PROTECTING SMALL BUSINESS, PROMOTING ENTREPRENEURSHIP

Your Local Farmer’s Market: The Ideal Testing Ground

By at 6 August, 2018, 5:45 pm

Small Business Insider

National Farmer’s Market Week, August 5-11

By Karen Kerrigan-

Who doesn’t love a farmer’s market? The colors, sounds and atmosphere are lively but relaxing. The experience can be highly cathartic. And of course, there’s the opportunity to support local farmers and food entrepreneurs.

August 5-11 is National Farmer’s Market Week, and I plan to hit the local circuit and visit as many as I can!

There are some terrific entrepreneurial success stories where humble beginnings can be traced to the local farmer’s market. It all makes sense, right? Food and product entrepreneurs get to personally see and hear how customers respond to their creations, and act on that feedback.  Did you know that grocery stores and big chains regularly visit farmer’s markets to get ideas and find new products to sell on their shelves?

I love the personal stories behind entrepreneurial success, and here are just a few that had their start at the farmer’s market.

Sierra Sage 

Sierra Sage, which launched in 2009 with no seed capital, went from the farmer’s market to local retailers. Now, its products can be found in more than 2,000 retailers, including Target and Walmart.  The women-owned, family operated business produces salves sourced from organic farmers. Founder Jodi Scott and her family made key financial sacrifices along the way, including selling the family’s bed-and-breakfast to help fund Sierra Sage’s growth. The company sold its products, including Green Goo – one of its most popular – at local farmer’s markets for two years. Now, Green Goo and their other salves are everywhere. Sierra Sage was recently certified as a B Corp, which is “an acknowledgment of the company’s commitment to social and environmental ethics, transparency and accountability,” according to the company’s website.

Read more about Sierra Sage’s story in this Forbes Magazine article.

Three Twins Ice Cream

Entrepreneur Neal Gottlieb, whose company believes in life, liberty and the pursuit of amazing ice cream, learned an early business lesson the hard way – he chose a bad retail location that offered little foot traffic. That’s when he took his organic ice cream straight to the people, the Berkeley Farmer’s Market. Business picked up and so did Gottlieb’s spirits. Whole Foods soon discovered Three Twins Ice Cream and started selling the food product in 2009.  Even though his company has markedly expanded, Gottlieb continues to have a presence at the farmer’s market.  According to this CNN Money piece, his parents work the booth.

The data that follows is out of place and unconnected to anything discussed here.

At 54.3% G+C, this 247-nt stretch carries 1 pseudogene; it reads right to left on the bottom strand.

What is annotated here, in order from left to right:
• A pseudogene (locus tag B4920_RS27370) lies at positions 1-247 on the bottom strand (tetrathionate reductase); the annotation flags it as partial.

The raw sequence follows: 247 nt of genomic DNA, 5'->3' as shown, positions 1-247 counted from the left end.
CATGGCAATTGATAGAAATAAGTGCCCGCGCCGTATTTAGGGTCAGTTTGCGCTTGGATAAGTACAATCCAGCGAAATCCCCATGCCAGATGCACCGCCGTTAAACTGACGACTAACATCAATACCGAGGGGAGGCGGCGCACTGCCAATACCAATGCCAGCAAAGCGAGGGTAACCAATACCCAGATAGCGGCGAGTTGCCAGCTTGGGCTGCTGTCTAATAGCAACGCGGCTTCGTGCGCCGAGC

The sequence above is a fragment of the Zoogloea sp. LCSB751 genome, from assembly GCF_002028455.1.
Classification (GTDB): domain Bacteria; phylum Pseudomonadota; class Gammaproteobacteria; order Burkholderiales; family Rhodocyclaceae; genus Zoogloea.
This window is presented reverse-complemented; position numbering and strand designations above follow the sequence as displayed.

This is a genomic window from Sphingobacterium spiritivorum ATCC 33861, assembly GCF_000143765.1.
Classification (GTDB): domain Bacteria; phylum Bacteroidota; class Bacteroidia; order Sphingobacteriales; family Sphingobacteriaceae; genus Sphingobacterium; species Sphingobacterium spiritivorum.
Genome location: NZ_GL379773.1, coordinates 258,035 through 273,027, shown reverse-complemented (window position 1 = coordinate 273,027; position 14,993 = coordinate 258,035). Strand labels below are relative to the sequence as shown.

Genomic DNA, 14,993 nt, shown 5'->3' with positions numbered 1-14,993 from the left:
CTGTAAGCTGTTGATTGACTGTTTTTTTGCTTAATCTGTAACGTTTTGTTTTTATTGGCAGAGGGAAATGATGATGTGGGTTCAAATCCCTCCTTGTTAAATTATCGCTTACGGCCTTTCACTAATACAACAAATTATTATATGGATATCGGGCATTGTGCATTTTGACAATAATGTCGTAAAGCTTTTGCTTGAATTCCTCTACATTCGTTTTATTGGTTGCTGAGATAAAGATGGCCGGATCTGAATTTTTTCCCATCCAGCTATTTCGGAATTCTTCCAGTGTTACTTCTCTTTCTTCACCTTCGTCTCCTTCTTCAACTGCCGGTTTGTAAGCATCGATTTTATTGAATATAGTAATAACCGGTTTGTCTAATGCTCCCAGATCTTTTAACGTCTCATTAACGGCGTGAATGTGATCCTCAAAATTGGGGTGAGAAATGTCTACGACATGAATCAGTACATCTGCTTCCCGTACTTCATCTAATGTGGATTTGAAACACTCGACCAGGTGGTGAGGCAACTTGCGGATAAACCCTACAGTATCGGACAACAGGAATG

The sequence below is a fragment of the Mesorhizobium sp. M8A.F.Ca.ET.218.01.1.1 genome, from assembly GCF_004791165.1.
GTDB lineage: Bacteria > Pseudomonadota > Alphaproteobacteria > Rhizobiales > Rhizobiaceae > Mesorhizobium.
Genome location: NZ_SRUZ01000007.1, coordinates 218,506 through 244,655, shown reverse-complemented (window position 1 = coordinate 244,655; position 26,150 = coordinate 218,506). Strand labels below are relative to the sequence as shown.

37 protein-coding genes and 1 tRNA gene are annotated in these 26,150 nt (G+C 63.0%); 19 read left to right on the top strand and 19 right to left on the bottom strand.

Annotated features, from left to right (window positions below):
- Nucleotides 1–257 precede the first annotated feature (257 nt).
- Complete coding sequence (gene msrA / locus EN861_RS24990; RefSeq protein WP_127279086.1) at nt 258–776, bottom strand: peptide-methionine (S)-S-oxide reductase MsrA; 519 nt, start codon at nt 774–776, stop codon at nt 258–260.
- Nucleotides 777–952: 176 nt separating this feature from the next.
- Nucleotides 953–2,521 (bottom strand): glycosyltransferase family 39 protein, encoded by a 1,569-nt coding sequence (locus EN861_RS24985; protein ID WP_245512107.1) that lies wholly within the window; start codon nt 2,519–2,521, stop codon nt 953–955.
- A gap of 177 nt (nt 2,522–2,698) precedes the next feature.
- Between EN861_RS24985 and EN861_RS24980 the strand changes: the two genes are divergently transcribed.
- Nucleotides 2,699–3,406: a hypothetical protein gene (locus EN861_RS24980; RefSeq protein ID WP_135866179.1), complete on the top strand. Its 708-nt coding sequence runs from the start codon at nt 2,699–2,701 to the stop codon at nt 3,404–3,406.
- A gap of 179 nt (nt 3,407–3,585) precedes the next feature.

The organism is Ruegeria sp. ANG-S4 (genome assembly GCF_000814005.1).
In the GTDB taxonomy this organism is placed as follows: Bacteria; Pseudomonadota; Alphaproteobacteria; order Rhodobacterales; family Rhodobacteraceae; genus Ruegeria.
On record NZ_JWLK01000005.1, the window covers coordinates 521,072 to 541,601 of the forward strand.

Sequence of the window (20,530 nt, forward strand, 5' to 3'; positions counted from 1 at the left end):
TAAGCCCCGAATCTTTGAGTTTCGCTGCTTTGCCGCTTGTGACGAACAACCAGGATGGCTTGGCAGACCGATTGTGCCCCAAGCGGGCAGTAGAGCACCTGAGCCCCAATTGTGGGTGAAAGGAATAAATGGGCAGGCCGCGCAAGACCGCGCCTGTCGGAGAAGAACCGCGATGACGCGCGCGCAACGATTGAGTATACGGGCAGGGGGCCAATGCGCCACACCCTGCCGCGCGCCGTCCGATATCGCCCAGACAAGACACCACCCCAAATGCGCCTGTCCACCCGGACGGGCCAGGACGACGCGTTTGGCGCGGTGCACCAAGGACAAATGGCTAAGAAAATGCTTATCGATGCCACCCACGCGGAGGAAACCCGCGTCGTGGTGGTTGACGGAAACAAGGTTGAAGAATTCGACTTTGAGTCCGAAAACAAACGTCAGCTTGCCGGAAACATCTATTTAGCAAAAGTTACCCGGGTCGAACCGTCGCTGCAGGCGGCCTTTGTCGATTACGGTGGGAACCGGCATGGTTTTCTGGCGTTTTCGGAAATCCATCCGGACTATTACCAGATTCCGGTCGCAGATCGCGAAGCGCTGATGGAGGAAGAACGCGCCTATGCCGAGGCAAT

Justin’s

Justin, the name and person behind this culinary nut-butter company, said: “My roommates thought I was totally crazy.”  Welcome to the world of entrepreneurship, where loved ones question your sanity and purpose in life.  Thankfully, Justin’s passion and sense of purpose persevered and within 10 years he built an amazing company.

He began making the nut butters in his kitchen, and his roommates ate their own words – well, actually Justin’s nut butter – which forced him to put “Justin’s-Do Not Eat” on each jar.  He was encouraged to start his own business, got some training and mentoring, used a larger-sized kitchen to produce a greater volume of nut butter jars, and hit the Boulder Farmer’s Market in the spring of 2004.   Justin’s butters were big hit and he began selling in local retail stores.  Soon thereafter, he created nut-butter packets and new flavors.  His growing company has been recognized on the Inc. 500/5000 Fastest Growing Company list and Ernst and Young named him an Entrepreneur of the Year.

Read more on Justin’s story in this Inc.com piece – Case Study: From Farmer’s Market to Whole Foods.

Resources:

How to Sell Food at Farmer’s Markets, The Balance Small Business. 

25 Tips for Small Businesses Selling at a Farmer’s Market, Small Business Trends. 

Beyond Artisanal: How To Grow a Niche Food Business, Forbes. 

How to Turn a Killer Recipe Into a Successful Food Business, Nav.com 

Karen Kerrigan is president & CEO of the Small Business & Entrepreneurship Council.

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